Difficulty tolerating foods has been increasing globally, and chances are you have had an unpleasant symptom after a meal once or twice. You have probably heard of food allergies, intolerances, and sensitivities. But what do these terms mean, and how are they different? It is important to differentiate between them because reactions can range from just plain bothersome to life-threatening.

Food Allergies

When you have a food allergy, your immune system reacts with symptoms like hives, swelling, or itching and can include signs of anaphylaxis such as difficulty breathing, wheezing, and dizziness. An anaphylactic reaction is life threatening and requires a medication be injected into a muscle to stop the immune response. Approximately 4% of Americans have this type of food allergy. Common foods that cause an anaphylactic reaction include milk, eggs, tree nuts, wheat, soy, fish, and shellfish.

Food Intolerances

With food intolerances and sensitivities, the reaction is triggered by the digestive system, rather than the immune system. Food intolerances and sensitivities are much more common than food allergies, and some studies estimate 15–20% of the population are affected, although this number is likely much higher.

Food intolerances are foods your body has difficulty digesting. Sometimes, this may be due to lacking an enzyme to break the food down, such as in lactose intolerance. If you are lactose intolerant, your body lacks the enzyme to break down lactose, a sugar found in dairy products. Aging alone can cause difficulty with digestion overall and intolerance to certain foods. Although food intolerance is not a serious disease, it can be quite aggravating. Symptoms include gas, bloating, diarrhea, constipation, cramping and/or nausea. Avoidance of certain foods or taking enzymes will often help with these intolerances.

Food Sensitivities

There is ongoing research as to the exact cause of food sensitivities and the immune response to certain foods that produce a multitude of symptoms. The symptoms are not life threatening but can be quite troublesome and include symptoms similar to food intolerances. Gluten is the best-known trigger of food sensitivities. Through careful observation and elimination of certain foods with slow, methodical re-introduction, you can help understand your food triggers and improve your quality of life.

What is Gluten Sensitivity?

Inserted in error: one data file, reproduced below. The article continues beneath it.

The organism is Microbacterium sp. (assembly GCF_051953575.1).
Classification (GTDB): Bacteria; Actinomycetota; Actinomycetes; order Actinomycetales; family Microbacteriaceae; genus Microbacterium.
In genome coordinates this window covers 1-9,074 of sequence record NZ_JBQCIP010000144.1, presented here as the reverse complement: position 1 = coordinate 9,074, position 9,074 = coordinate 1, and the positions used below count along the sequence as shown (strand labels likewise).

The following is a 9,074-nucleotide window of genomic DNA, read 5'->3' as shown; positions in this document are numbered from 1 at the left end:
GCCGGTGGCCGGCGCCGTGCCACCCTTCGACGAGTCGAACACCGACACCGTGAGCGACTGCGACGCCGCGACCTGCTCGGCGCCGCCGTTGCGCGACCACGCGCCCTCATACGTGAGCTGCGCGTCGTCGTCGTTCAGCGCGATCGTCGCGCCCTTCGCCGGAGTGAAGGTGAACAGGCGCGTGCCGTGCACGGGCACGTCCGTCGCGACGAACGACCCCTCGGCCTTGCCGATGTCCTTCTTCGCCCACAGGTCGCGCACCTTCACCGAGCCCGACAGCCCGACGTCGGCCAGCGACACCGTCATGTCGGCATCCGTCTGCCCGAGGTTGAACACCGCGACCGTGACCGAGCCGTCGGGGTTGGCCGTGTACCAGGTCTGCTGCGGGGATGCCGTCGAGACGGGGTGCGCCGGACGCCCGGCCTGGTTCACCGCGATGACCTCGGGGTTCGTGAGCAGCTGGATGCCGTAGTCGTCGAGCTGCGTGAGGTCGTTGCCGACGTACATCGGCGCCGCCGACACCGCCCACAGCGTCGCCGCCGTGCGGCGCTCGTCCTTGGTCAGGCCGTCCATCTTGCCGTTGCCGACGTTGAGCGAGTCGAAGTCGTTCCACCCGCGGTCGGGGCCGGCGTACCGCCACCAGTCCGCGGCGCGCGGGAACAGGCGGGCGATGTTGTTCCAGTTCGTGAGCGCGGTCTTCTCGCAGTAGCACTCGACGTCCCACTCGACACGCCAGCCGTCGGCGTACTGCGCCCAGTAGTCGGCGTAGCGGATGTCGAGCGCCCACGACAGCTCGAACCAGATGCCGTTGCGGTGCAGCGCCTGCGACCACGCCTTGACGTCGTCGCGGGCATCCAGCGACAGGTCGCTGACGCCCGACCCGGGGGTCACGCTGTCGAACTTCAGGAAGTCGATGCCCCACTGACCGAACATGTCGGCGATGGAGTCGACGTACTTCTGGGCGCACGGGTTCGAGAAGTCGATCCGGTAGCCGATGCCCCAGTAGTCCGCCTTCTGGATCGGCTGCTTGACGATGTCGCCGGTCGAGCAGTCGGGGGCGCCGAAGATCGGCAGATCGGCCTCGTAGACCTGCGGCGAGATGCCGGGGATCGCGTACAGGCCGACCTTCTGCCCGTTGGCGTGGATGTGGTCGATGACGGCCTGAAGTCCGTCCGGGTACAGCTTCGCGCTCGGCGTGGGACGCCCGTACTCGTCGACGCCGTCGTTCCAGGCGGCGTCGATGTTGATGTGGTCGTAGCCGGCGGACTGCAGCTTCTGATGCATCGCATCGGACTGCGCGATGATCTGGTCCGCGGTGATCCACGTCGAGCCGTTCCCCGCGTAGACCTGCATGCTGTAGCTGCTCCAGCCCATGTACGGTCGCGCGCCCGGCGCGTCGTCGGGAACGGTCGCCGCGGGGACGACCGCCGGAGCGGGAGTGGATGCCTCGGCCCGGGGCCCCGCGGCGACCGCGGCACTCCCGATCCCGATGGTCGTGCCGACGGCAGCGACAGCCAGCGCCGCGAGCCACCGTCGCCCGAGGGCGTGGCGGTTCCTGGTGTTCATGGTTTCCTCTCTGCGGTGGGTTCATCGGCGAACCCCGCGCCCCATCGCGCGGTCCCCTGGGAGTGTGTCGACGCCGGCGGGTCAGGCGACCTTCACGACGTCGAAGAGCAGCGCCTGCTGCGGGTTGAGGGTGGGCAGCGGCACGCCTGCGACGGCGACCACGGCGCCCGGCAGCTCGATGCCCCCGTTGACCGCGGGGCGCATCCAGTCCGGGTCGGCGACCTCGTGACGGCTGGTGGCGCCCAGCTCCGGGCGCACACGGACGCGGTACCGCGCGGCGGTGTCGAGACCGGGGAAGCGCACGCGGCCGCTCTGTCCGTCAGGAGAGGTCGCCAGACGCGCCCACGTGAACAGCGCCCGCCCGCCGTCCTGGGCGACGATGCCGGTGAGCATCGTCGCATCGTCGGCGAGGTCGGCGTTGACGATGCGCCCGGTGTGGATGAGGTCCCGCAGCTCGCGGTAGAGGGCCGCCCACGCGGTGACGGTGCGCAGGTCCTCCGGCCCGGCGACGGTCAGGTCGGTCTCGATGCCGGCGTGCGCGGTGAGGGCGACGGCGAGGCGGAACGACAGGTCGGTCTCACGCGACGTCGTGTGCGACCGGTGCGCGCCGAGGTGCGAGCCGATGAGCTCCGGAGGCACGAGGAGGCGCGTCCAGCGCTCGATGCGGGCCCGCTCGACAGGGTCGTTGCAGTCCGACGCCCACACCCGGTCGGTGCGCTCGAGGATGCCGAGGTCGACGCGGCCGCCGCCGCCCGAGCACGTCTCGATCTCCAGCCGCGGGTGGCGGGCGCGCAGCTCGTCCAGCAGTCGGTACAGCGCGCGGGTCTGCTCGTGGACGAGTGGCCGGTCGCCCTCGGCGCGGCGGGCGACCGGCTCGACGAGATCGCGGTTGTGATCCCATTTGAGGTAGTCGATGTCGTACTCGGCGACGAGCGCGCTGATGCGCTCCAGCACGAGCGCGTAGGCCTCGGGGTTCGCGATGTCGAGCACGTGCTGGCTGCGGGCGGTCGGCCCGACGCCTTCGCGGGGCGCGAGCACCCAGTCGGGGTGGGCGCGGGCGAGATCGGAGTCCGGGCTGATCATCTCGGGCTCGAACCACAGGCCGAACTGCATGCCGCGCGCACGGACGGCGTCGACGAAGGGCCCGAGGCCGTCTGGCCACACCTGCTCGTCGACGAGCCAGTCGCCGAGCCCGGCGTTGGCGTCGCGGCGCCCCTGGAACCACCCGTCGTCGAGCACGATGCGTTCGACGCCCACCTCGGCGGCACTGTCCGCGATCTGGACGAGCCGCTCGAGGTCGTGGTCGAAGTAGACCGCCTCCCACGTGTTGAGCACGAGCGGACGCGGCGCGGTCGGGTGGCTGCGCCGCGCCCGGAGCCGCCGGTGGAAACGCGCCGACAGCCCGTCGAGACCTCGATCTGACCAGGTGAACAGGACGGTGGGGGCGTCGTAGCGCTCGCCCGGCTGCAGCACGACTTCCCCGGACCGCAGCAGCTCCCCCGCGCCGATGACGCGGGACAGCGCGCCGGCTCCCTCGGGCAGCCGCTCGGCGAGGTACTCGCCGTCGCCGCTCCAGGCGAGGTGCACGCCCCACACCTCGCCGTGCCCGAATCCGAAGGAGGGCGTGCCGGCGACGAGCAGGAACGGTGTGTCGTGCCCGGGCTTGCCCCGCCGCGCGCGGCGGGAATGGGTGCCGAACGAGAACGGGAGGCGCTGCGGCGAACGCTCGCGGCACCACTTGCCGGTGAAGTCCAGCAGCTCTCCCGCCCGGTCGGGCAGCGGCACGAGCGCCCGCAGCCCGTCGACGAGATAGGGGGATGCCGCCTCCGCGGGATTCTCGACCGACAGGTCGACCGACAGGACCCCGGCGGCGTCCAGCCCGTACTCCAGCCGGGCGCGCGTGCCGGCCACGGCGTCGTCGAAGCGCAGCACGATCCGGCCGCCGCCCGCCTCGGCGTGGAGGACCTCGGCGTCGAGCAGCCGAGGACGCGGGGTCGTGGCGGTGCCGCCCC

Gluten sensitivity is a fairly common problem, estimated to impact 10–15% of the population, and is an adverse reaction to gluten in genetically susceptible individuals. Gluten is a protein found in wheat, barley, and rye. Celiac disease — the most severe form of gluten intolerance — damages the intestinal lining.

Gastro-intestinal symptoms include classic signs, such as diarrhea with bulky, foul-smelling, floating stools and flatulence, skin rashes, symptoms of malabsorption such as weight loss, severe anemia, and vitamin deficiencies. Adults may also present with constipation and mild GI complaints, and can be a healthy weight or overweight.

Additionally, there are many extra-intestinal manifestations associated with celiac, including anemia, osteoporosis, depression, or recurrent mouth ulcers, which may present in isolation or along with gastrointestinal symptoms.

Celiac disease can be checked in a blood test or with an upper endoscopy and a small intestinal biopsy (used as confirmation). The patient must be consuming gluten at the time of the testing.

If one or both tests are negative, gluten sensitivity is often a diagnosis of elimination. If the symptoms improve, the patient is considered to have a gluten sensitivity. Other testing forms are through food sensitivity testing.

Treatment of gluten sensitivity

The only treatment, currently, is a life-long, strict, gluten-free diet which includes removal of wheat, rye, and barley. Celiac disease is the only autoimmune disease that is curable with dietary intervention. The symptoms can be minimized or completely removed by noteating any gluten-containing foods. Research has also shown a diet low in fermentable foods (low FODMAPs) can be beneficial. These are foods that contain fructose, including honey, high fructose corn syrup, apples, pears, mangoes, cherries, and wheat.

Along with regular meal patterns, avoidance of large meals, reduced intake of fat, insoluble fibers, caffeine, and gas producing foods such as beans, cabbage, and onions are also recommended. The elimination of gluten usually induces symptom improvement within days or weeks, although intestinal recovery takes months or even years, especially in adults. Inclusion of an experienced registered dietitian on the treatment team is essential to the health and wellness of the person on a gluten-free diet.


There are several tests for food allergies, including skin prick tests (usually done by an allergist), blood tests, and elimination diets. At Empowered Health, we have highly specific food allergy testing performed through bloodwork and an Elimination Diet program, and a support group to help you get to the root causes of your allergy, intolerance, or sensitivity.

Haley Scellick, ARNP

Haley Scellick is a board-certified Advanced Registered Nurse Practitioner. She has a wide berth of nursing experience that includes neurosurgery and orthopedics. She completed her Master’s of Science in Nursing at Gonzaga University and also has a Bachelor’s of Arts in Biology from Central Washington University.

Haley is passionate about treating each patient holistically and has pursued health and wellness in her own personal life. She is an avid outdoor enthusiast and has completed two marathons and the Seattle to Portland (STP) Bike Ride. Her hobbies also include spending time with her family, crafts and reading.

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